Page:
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Tangry? Humans can now be tired and angry, scientists say

Published: 00:46 BST, 11 July 2024 | Updated: 00:52 BST, 11 July 2024

You've heard of being 'hangry' but now scientists suggest you can also get 'tangry' – that's tired and angry.

Nine in ten identify with the feeling, a poll of 2,000 suggests, with one in five admitting they act like a different person.

Telltale signs of being tangry include overreacting to trivial things, cited by 49 per cent, constant complaining (43 per cent), impatience (42 per cent) and being in no mood to chat (40 per cent).

Tangry people often slam down phones (36 per cent) and struggle to concentrate at work (35 per cent), researchers found.

They also row with partners (30 per cent), snap at others (29 per cent), eat junk food to try and perk up (28 per cent), cry or get emotional easily (27 per cent) and swear under their breath about everything (17 per cent).

'Tangry' means to be angry due to tiredness (Stock Image)

Nearly one in five Brits – 18 per cent – admit that they suffer from extreme mood swings and feel like a different person when they are tangry.

But three quarters of us do at least eventually apologise after tangry tantrums.

Seaside resort Brighton and Hove is apparently the tangriest city in the UK with 81 per cent of residents regularly frazzled.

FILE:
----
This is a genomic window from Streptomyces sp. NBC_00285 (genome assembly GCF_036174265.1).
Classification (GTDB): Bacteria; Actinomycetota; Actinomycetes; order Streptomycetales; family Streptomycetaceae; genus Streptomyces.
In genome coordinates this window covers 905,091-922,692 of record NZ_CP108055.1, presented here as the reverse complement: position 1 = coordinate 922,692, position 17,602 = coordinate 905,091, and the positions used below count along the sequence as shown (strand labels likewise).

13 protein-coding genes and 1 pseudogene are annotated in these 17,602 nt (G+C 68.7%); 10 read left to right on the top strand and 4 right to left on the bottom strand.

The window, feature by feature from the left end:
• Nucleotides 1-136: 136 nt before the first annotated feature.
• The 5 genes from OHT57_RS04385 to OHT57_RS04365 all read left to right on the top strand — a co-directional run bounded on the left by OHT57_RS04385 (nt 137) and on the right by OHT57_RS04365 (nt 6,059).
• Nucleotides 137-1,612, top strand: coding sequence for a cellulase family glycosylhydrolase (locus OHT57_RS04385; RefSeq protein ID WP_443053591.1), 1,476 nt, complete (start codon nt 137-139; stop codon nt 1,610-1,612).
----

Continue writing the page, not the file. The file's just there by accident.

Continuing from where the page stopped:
It is followed by Belfast (67 per cent), Cardiff (66 per cent) and Liverpool, Oxford and Sheffield (each 65 per cent).

The survey of 2,000 Brits was carried out for Bensons for Beds.

The average adult only manages six and a half hours sleep each night with 43 per cent routinely feeling tired when they wake up and fatigue typically peaking at around 3pm.

Sleep expert Dr Sophie Bostock said: 'Our sleep, wellbeing and behaviour are intimately linked.

Around 30 per cent of tangry people row with their partners (Stock Image)

Seaside resort Brighton and Hove (pictured) is apparently the tangriest city in the UK with 81 per cent of residents regularly frazzled

'A lack of sleep can alter the emotional control centres of the brain, making us more sensitive to stress, and reducing self-control.

'Some people become more impulsive and aggressive.

'This survey is also a valuable reminder that many of us can feel like a different person when we are sleep deprived and can lash out in ways we later regret.'

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